Religion, Beliefs, Faith, Spirituality, Yada Yada Yada

Recently I heard someone discuss about how his abuse did not prevent him from maintaining his strong faith in the Lord and his belief that not all priests are bad and that forgiveness is the key to peace.

I think everyone has a different viewpoint on how they feel about the church and its teachings and those that it employs. I for one grew up with the church literally in my back yard and without question believed what I was told. I believed in human nature, but viewed those who wore black vestments with reverential awe.

As I grew older, my belief system changed as did my life. Yet, as I made decisions, I based things on whether or not God would be pleased or if He would understand. And as life went on, and I began to come to what I would call my own relationship with a higher power, I indeed felt that I was not alone and could totally identify at times with the song, “Jesus Take the Wheel”.

I did, however, begin to question the rules. My oldest son was over a year old when I took him to get baptized. When I called to set up the baptism, I was firmly chastised by the priest who read me the riot act as to how dare I endanger my son’s soul by waiting so long….was I planning to raise him Catholic….did I even go to church….did I even care?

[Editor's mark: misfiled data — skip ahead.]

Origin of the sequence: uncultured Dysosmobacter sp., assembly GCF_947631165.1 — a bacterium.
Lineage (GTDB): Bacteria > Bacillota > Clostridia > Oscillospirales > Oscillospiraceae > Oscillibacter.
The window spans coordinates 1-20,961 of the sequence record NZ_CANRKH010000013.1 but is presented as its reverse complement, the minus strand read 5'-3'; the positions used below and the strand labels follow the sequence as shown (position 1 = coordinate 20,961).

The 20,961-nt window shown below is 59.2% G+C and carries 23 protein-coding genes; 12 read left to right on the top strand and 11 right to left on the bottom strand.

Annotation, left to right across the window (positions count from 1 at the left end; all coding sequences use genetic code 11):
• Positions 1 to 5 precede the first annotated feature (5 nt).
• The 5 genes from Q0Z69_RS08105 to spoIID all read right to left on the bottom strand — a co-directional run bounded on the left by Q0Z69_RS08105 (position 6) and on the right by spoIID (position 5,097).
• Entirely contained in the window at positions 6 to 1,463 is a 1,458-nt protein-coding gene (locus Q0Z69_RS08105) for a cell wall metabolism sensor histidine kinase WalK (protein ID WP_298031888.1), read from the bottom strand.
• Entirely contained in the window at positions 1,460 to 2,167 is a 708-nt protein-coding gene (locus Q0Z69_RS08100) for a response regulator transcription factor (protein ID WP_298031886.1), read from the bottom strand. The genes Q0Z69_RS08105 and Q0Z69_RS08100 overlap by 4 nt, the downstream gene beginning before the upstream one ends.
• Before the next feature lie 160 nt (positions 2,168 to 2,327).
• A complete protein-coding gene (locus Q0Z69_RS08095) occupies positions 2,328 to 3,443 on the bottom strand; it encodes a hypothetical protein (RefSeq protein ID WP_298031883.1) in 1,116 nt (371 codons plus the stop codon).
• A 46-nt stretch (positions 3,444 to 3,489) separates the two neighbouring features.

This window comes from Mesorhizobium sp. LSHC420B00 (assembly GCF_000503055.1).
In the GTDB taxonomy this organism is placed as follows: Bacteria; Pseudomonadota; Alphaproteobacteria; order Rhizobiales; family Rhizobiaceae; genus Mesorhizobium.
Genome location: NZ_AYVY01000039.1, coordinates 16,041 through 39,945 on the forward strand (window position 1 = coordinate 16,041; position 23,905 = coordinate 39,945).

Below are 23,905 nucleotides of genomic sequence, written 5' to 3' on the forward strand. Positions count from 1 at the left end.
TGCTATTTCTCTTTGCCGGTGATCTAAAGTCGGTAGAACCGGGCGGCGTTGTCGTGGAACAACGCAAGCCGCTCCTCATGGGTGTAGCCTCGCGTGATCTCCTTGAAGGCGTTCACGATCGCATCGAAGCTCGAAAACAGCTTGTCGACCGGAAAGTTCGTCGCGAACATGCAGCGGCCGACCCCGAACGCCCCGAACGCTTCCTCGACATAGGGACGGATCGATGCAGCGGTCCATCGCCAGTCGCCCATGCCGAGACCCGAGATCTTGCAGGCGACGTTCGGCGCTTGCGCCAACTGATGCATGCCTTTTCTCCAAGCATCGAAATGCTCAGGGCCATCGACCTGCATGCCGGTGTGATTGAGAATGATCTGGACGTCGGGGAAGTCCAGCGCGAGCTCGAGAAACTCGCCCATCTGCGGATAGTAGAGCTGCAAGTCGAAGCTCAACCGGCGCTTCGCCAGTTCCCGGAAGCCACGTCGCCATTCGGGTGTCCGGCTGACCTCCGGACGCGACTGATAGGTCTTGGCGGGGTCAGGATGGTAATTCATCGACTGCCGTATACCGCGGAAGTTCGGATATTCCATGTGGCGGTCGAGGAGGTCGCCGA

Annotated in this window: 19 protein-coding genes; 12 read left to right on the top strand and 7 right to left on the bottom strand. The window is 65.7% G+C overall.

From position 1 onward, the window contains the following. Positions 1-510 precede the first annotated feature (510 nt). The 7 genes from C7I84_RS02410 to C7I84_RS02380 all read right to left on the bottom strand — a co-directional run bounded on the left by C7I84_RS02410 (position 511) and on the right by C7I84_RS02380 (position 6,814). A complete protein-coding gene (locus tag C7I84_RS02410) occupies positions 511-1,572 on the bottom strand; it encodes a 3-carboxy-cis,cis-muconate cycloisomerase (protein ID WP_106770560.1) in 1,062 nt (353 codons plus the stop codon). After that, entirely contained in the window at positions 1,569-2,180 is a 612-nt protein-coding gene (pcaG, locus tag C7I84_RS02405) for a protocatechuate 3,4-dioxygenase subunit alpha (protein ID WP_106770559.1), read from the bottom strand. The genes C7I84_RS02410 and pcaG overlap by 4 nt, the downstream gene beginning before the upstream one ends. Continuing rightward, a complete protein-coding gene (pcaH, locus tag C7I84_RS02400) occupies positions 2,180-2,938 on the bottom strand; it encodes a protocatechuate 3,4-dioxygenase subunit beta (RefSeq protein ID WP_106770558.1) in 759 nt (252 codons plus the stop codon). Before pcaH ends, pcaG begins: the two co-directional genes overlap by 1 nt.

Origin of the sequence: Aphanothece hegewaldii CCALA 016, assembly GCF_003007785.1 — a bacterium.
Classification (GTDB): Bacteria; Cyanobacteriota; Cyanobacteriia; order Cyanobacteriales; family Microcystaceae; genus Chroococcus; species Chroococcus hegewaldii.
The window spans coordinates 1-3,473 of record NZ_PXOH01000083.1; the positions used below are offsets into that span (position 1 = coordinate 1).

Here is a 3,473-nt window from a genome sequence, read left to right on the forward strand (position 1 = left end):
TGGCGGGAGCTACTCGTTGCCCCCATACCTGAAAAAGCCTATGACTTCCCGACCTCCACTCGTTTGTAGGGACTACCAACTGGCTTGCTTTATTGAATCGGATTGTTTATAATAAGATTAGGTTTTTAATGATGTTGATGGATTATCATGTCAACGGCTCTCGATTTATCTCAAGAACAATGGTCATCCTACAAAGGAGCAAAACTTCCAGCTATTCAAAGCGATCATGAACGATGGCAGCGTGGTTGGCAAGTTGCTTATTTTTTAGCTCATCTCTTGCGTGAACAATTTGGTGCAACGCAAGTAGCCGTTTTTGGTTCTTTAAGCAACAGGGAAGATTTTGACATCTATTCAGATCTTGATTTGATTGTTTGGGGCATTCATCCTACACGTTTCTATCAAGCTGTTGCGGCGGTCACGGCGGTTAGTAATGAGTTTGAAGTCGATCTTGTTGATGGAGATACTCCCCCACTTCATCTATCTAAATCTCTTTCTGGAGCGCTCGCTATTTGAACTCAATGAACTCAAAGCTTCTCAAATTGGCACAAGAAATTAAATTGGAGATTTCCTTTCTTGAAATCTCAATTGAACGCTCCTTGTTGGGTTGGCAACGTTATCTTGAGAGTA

Ironically, I’m not sure if it was that priest, but one of the priests in that church is now in prison for child rape. And that man did baptize my youngest son.

In any case, as life went on, I began to question many things about my religion. Not my faith… I considered that a separate thing. Religion….that is a building, traditions, a congregation, prayers, songs, rules, priests, rabbis, etc.

Faith is the belief that there is a higher power. It is the belief that you are connected to that higher power. It is the belief in the power of prayer and intent and of something solid to hang onto when the ground is crumbling beneath you. It is my belief that we as humans need that feeling that we aren’t going through life without an invisible best friend or guide or savior.

But beliefs can also get complicated when buildings, traditions, people, rules and spiritual leaders become attached as one without question to our faith.